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Theological Authority and the Role of Tradition







Theological Authority and the Role of Tradition

How do we understand Scriptural authority in light of the received Catholic creeds and ecumenical councils, confessions, and particular opinions of theologians?  The Scriptures are of primary importance for the believer and rest of the lot, including creeds, councils, and confessions are subsumed under this head, but how does all this work?  Oliver Crisp, in his book God Incarnation: Explorations in Christology (17), brings to the foreground these issues as he writes,
1.   
“Scripture is the norma normans, the principium theologiae.  It is the final arbiter of matters theological for Christians as the particular place in which God reveals himself to his people.  This is the first-order authority in all matters of Christian doctrine.

2. Catholic creeds, as defined by an ecumenical council of the Church, constitute a first-tier norma normata, which have second-order authority in matters touching Christian doctrine.  Such norms derive their authority from Scripture to which they bear witness.
3.    
Confessional and conciliar statements of particular ecclesial bodies are a second tier of norma normata, which have third-order authority in matters touching Christian doctrine.  They also derive their authority from Scripture to the extent that they faithfully reflect the teaching of Scripture.
4.    
The particular doctrines espoused by theologians including those individuals accorded the title Doctor of the Church which are not reiterations of matters that are de fide, or entailed by something de fide, constitute theologoumena, or theological opinions, which are not binding upon the Church, but which may be offered up for legitimate discussion within the Church.”

First, Scripture is the primary resting place for all matters of theological import for the believer, yet this does not mean that Scripture is alone, for it is “always read within the context of a given ecclesial community, which is, as it were, surrounded by a great cloud of theological witnesses and informed by the Christian tradition (17-18).”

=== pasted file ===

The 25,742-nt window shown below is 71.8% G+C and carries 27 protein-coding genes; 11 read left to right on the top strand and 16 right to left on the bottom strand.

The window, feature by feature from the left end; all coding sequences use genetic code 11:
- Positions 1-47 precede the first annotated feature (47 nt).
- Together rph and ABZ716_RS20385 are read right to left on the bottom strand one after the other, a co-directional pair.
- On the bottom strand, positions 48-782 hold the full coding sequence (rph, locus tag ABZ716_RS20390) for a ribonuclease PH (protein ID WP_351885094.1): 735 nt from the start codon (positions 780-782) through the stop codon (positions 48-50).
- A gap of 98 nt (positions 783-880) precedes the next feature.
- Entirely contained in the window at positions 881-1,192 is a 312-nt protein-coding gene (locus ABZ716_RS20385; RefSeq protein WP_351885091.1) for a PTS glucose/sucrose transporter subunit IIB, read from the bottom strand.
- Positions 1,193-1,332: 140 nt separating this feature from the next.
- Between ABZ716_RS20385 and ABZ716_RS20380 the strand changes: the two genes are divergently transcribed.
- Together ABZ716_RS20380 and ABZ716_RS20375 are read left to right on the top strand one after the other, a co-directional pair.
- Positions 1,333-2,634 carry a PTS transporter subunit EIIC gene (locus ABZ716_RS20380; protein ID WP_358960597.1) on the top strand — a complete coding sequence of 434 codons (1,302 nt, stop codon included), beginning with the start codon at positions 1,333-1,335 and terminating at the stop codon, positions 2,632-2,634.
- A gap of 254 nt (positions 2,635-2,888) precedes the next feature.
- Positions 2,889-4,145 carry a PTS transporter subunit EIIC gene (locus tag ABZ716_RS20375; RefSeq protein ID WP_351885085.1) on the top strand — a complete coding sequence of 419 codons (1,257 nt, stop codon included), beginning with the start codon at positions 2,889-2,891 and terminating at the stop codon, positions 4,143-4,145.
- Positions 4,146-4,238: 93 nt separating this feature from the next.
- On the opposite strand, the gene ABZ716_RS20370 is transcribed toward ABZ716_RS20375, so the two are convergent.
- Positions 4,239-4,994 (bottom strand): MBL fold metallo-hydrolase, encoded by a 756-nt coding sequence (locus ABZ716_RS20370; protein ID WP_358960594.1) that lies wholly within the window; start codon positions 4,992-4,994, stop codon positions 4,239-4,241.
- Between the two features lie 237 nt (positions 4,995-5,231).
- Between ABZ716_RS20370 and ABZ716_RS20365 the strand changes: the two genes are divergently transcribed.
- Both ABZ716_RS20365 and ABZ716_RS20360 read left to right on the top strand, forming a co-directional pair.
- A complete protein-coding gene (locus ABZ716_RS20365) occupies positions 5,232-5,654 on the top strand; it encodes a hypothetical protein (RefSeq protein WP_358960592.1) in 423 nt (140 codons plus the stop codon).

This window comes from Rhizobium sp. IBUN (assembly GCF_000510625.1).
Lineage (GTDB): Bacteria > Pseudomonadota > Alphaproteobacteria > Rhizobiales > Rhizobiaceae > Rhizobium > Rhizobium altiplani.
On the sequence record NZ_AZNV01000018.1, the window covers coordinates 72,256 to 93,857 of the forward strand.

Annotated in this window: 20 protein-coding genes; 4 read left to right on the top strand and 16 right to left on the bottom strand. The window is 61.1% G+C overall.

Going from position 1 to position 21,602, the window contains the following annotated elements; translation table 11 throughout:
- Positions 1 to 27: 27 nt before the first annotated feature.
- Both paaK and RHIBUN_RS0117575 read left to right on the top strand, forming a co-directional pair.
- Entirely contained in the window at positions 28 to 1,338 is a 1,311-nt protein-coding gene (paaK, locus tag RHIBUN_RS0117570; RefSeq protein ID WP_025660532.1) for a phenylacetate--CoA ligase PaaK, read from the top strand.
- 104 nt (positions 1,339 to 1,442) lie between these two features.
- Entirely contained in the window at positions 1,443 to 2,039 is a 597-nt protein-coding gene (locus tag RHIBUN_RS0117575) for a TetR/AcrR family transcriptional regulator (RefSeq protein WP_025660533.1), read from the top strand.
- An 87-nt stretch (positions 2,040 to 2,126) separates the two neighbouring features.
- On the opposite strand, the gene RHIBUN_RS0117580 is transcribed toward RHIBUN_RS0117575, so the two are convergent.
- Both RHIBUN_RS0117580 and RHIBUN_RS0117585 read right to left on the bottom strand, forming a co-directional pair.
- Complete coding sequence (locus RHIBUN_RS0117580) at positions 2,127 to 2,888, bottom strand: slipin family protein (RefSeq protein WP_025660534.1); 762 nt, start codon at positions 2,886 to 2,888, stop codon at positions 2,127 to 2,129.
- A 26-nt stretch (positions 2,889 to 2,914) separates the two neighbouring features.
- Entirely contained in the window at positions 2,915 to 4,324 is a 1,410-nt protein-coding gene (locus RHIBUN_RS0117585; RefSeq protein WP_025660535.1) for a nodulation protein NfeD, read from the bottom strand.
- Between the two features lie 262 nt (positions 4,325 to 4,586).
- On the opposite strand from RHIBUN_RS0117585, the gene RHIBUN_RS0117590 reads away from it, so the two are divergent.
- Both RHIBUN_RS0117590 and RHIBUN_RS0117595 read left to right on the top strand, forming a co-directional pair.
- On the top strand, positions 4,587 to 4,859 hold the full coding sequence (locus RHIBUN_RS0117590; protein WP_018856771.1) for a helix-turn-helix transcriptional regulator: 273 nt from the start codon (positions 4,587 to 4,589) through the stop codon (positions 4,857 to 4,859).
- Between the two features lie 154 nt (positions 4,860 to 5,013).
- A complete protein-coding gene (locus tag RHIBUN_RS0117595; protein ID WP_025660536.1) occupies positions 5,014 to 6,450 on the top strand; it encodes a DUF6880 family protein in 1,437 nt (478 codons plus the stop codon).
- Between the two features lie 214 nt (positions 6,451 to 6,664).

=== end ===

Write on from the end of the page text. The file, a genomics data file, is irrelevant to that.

Second, Catholic creeds (Nicene, Apostles’, Chalcedonian, and Athanasian Creeds) derive their authority from the Scriptures but speak as authoritative as they reflect the Scriptures.  On some occasions, the creeds are distillations of biblical teaching on what a person is to believe in order to be a Christian and the basic tenets of the faith, but do not encapsulate a robust teaching on fullness of Christian doctrine.  Ex. We learn in the Apostles’ Creed that Jesus was conceived by the Holy Spirit and that the Christian reciting the Creed is to believe in the Holy Spirit, but we are not left with anything else concerning the Spirit.  Therefore, the Creed points us back to the Scriptures to learn more about the Spirit, his work, and our role in the work of the Spirit.

Third, confessional and conciliar statements are of use to their particular denominations and serve as a third-order authority as they faithfully reflect the teaching of Scripture and of the creeds.  One thinks of such confessions as the Westminster Confession of Faith, the Three Forms of Unity (Belgic Confession, Canons of Dort, and Heidelberg Catechism), but also documents like the Book of Concord (Lutheran), and the 39 Articles (Anglican), and the 1689 Baptist Confession of Faith.

Fourth, the doctrines of particular theologians are of importance but mainly to spur discussion on theological issues, even church and ethical matters.  One might study Calvin on the sacraments, Luther on marriage, or Wesley on preaching and find much to commend to faithful believers.  Yet, their specific opinions on matters doctrinal and theological are not to cage believers in theological wrestling matches that end up being more about opinions and less about Scripture.


This model is beautiful in that it captures the top-down hierarchy of Scripture – Creed – Confession – theologians in a succinct and clear manner.  Crisp writes, “For the Church catholic, dogmatic authority is top-down affair, generated by Scripture…It is not something generated from the bottom-up, that is, from the opinions of private individuals (18).”  We feel the urge to start with the most popular or provocative display of writing, whether it be a preacher of professor and tag along for the ride in their discovery of theology.  Yet, for all our strivings, we often find no new model of theology but a rehashing and reshaping of the old beliefs of the past.  This model at least gives us pause to think Scripturally first, and then gauge the rest of our studies upon this firm ladder which rests firmly on the ground.  

Two books that engage these matters are:
Oliver Crisp, God Incarnate: Explorations in Theology, Edinburgh, U.K.: Bloomsbury T&T Clark, 2009.
John Webster, Holy Scripture: A Dogmatic Sketch (Current Issues in Theology), Cambridge, U.K.: Cambridge University Press, 2003. 



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